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US stock indexes end mostly higher on solid bank earnings

FILE - This Tuesday, Oct. 25, 2016, file photo shows the New York Stock Exchange at sunset, in lower Manhattan. U.S. stock indexes moved higher in early trading Friday, Jan. 13, 2017 as investors pored over earnings reports from several big lenders. Banks and other financial companies were up the most. Utilities were the biggest laggard. Energy stocks also fell as crude oil prices headed lower. (AP Photo/Mary Altaffer, File)

FILE - This Tuesday, Oct. 25, 2016, file photo shows the New York Stock Exchange at sunset, in lower Manhattan. U.S. stock indexes moved higher in early trading Friday, Jan. 13, 2017 as investors pored over earnings reports from several big lenders. Banks and other financial companies were up the most. Utilities were the biggest laggard. Energy stocks also fell as crude oil prices headed lower. (AP Photo/Mary Altaffer, File)

Banks led U.S. stock indexes mostly higher Friday, propelling the Nasdaq composite index to its fourth record high this week.

Investors welcomed quarterly earnings from JPMorgan Chase, Bank of America and Wells Fargo, all of which reported results that exceeded Wall Street's expectations. Financial stocks also benefited from an upward move in bond yields, which drives higher interest rates on loans.

Real estate stocks were the biggest laggard. Shares in energy companies also closed lower as crude oil prices declined. Mixed data on U.S. retail sales weighed on department store stocks.

Friday's crop of company earnings kicks off several weeks of corporate earnings reports, giving investors new insight into the health of Corporate America and the economy.

"We all thought financials would do well," said J.J. Kinahan, TD Ameritrade's chief strategist. "Now how about the other areas of the economy?"

The Dow Jones industrial average slipped 5.27 points, or 0.03 per cent , to 19,885.73. The average had been up by 61 points earlier in the day. The Standard & Poor's 500 index gained 4.20 points, or 0.2 per cent , to 2,274.64. The Nasdaq added 26.63 points, or 0.5 per cent , to 5,574.12. The index has set a record-high close six times this year.

Small-company stocks rose more than the rest of the market. The Russell 2000 index jumped 10.98 points, or 0.8 per cent , to 1,372.05.

The major stock indexes headed higher early on in the day, as investors reacted to earnings reports from JPMorgan Chase, Bank of America and Wells Fargo. The three banking giants delivered quarterly results that exceeded Wall Street's expectations, pushing their shares higher.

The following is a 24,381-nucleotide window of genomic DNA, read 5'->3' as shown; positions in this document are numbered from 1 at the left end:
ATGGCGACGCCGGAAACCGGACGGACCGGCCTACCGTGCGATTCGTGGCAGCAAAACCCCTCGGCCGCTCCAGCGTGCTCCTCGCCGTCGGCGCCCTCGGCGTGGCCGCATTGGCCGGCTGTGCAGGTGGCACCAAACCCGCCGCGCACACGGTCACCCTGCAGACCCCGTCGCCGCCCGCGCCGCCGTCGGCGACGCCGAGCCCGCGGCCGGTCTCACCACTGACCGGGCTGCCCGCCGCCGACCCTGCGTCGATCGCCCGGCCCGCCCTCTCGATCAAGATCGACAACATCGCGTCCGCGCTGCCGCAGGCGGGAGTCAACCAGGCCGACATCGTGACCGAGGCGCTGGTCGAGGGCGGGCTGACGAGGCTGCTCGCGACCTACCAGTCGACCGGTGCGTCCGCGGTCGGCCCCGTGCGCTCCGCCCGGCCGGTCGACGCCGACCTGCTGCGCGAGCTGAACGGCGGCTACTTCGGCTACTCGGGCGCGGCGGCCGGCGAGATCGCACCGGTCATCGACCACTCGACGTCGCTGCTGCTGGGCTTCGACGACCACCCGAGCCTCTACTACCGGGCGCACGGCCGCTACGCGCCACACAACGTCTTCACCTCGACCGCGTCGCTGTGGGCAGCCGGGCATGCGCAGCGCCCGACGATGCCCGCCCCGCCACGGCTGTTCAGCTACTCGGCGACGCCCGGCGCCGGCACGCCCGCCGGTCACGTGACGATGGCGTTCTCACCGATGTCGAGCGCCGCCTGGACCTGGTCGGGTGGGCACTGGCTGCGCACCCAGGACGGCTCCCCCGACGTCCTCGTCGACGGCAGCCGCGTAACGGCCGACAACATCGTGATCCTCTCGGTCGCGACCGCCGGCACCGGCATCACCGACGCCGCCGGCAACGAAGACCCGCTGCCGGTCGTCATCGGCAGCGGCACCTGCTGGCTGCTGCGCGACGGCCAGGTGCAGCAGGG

JPMorgan added 46 cents, or 0.5 per cent , to $86.70. Bank of America rose 9 cents, or 0.4 per cent , to $23.01. Wells Fargo gained 81 cents, or 1.5 per cent , to $55.31.

Traders also reviewed the latest monthly snapshot of U.S. retail sales, which showed that sales rose 0.6 per cent overall in December, mainly due to a pickup in online shopping and sales of autos and gasoline.

"If you back out gasoline increasing and auto sales increasing, it's not an impressive number," Kinahan said.

The retail sales report weighed down shares of several department store chains and clothing brands. By early afternoon, the market had begun to give up some of its gains.

PVH Corp., home to Calvin Klein, Tommy Hilfiger and other clothing brands, slid $3.82, or 4.1 per cent , to $89.31. Nordstrom fell 83 cents, or 1.8 per cent , to $44.20. Gap shed 34 cents, or 1.4 per cent , to $23.66.

Traders also had their eye on companies that issued outlooks for their upcoming earnings reports.

Pandora Media climbed 6.3 per cent after the streaming music company issued a strong revenue forecast. The company also said it will cut about 7 per cent of its jobs to reduce costs. The stock added 76 cents to $12.765.

HomeStreet fell 6 per cent after the real estate lender forecast disappointing fourth-quarter results. It took in fewer mortgage applications as interest rates began rising. The stock slid $1.85 to $29.10.

GameStop tumbled 8.1 per cent after the video game retailer said holiday revenue dropped because of discounts and weak sales of new "Call of Duty" and "Titanfall" games. The stock shed $1.99 to $22.73.

Energy prices were mixed.

Benchmark crude oil fell 64 cents, or 1.2 per cent , to close at $52.37 a barrel in New York. Brent crude, which is used to price oil sold internationally, slid 56 cents, or 1 per cent , to close at $55.45 a barrel in London.

The slide in crude prices helped pull down shares in energy sector stocks.

Oilfield services company Baker Hughes slid $1.50, or 2.4 per cent , to $60.92, while drilling services company Transocean lost 36 cents, or 2.3 per cent , to $15.48. Marathon Petroleum fell 87 cents, or 1.8 per cent , to $48.38.

In other energy trading, wholesale gasoline was little changed at $1.61 a gallon, while heating oil slipped 2 cents to $1.65 a gallon. Natural gas futures gained 3 cents, or 1 per cent , to $3.42 per 1,000 cubic feet.

Major stock indexes in Europe closed higher.

Germany's DAX rose 0.9 per cent , while France's CAC 40 gained 1.2 per cent . Britain's FTSE 100 added 0.6 per cent .

Earlier in Asia, some markets finished lower on disappointing trade data from China. Hong Kong's Hang Seng index gained 0.5 per cent . Japan's Nikkei 225 index rose 0.8 per cent . South Korea's Kospi fell 0.5 per cent , while Australia's S&P/ASX 200 slumped 0.8 per cent .

Bond prices fell. The yield on the 10-year Treasury note rose to 2.39 per cent from 2.36 per cent late Thursday.

In currency trading, the dollar fell to 114.42 yen from 114.63 yen on Thursday. The euro strengthened to $1.0646 from $1.0626.

The price of gold fell $3.60 to $1,196.20 an ounce. Silver slid 6 cents to $16.77 an ounce. Copper rose 2 cents to $2.69 a pound.

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